Sunday, February 10, 2008
The 107th good thing about Lagos: Church thoughts remind me to feel grateful as I consider how to love my neighbor here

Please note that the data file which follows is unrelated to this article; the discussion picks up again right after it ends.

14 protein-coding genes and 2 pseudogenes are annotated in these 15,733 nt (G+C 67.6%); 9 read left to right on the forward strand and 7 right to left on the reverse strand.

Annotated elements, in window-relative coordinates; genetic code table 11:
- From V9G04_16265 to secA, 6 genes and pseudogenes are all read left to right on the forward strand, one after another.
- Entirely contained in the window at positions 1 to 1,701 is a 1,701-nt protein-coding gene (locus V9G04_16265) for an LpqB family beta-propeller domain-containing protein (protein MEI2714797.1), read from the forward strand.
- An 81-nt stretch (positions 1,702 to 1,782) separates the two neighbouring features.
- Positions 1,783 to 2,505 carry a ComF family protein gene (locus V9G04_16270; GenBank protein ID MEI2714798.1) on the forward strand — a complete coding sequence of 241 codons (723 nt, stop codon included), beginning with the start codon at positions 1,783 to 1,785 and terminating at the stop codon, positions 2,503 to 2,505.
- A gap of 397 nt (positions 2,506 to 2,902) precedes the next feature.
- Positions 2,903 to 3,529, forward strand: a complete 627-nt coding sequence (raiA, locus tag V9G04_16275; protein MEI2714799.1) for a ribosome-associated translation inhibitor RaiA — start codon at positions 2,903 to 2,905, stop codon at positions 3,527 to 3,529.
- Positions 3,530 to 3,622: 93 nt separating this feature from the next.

One of our speakers in our church service today spoke on the subject of loving our neighbor. As part of his talk, he quoted the verse detailing the commandment not to covet in Exodus 20:17: "Thou shalt not covet thy neighbour's house, thou shalt not covet thy neighbour's wife, nor his manservant, nor his maidservant, nor his ox, nor his ass, nor any thing that is thy neighbour's." He talked about this being an issue here where many Nigerians live in very close quarters with their neighbors and they are able to see other's belongings and, he said, "we may forget sometimes that it is through their toil that they were able to have those things" and he went on to state that if we individually work hard we can receive what we need and we shouldn't covet what our neighbor has. This comment left me feeling more than a twinge of guilt as I reflect on how much I possess and how my life is so much easier than the lives of most of the Nigerians here. This past week I've had a couple of my piano students from church come to my house for piano lessons. I invited them because I have had more children at church want to learn the piano and there isn't time after church for individual teaching, and also because often the power is off and the keyboard doesn't work, or there is a meeting in the chapel where the keyboard is located, so we are unable to have much of a piano lesson after church. Anyway, Brent has visited the home of one of my piano students, whose family lives in the servants quarters of the housing compound of one of the large oil companies here. Of course, it's better housing than many Nigerians, who live just off the street in ramshackle shacks made of scraps of wood and corrugated tin. This is an actual constructed building, but the family with 2 parents and 4 big children, live in a single room with one bed and 2 chairs that is about the size of one of our bedrooms. Brent assumed that the children have some kind of mat that they spread on the floor for sleep. There is likely a communal kitchen and bathroom down the hall, as is typical in these "boys quarters" buildings, though Brent didn't see those rooms. I feel a little uneasy as these students come into my very comfortable apartment with 3 bedrooms and 3 1/2 baths and 2 living areas for the two of us. I am acutely aware that I have this standard of living not because of my "toil" but because my husband and I were born into families in the United States where we had opportunities for education and good employment. I know that many of these Nigerians will work hard their entire lives and still not be able to live as comfortably as we do. One of my biggest dilemmas here continues to be how to love and support my Nigerian "neighbors," while not promoting the corruptive culture of begging. But as I continue to struggle daily with the issue of how best to demonstrate charity and not get hardened to the needs of others as I am faced with everpresent beggars, I must always remember that most of the material blessings I have came as gifts to me, blessings in the form of opportunities by virtue of where and when I was born. I must always remember that those blessings don't make me a better person than these Nigerians without those same opportunities, just a person with more responsibility to give and share.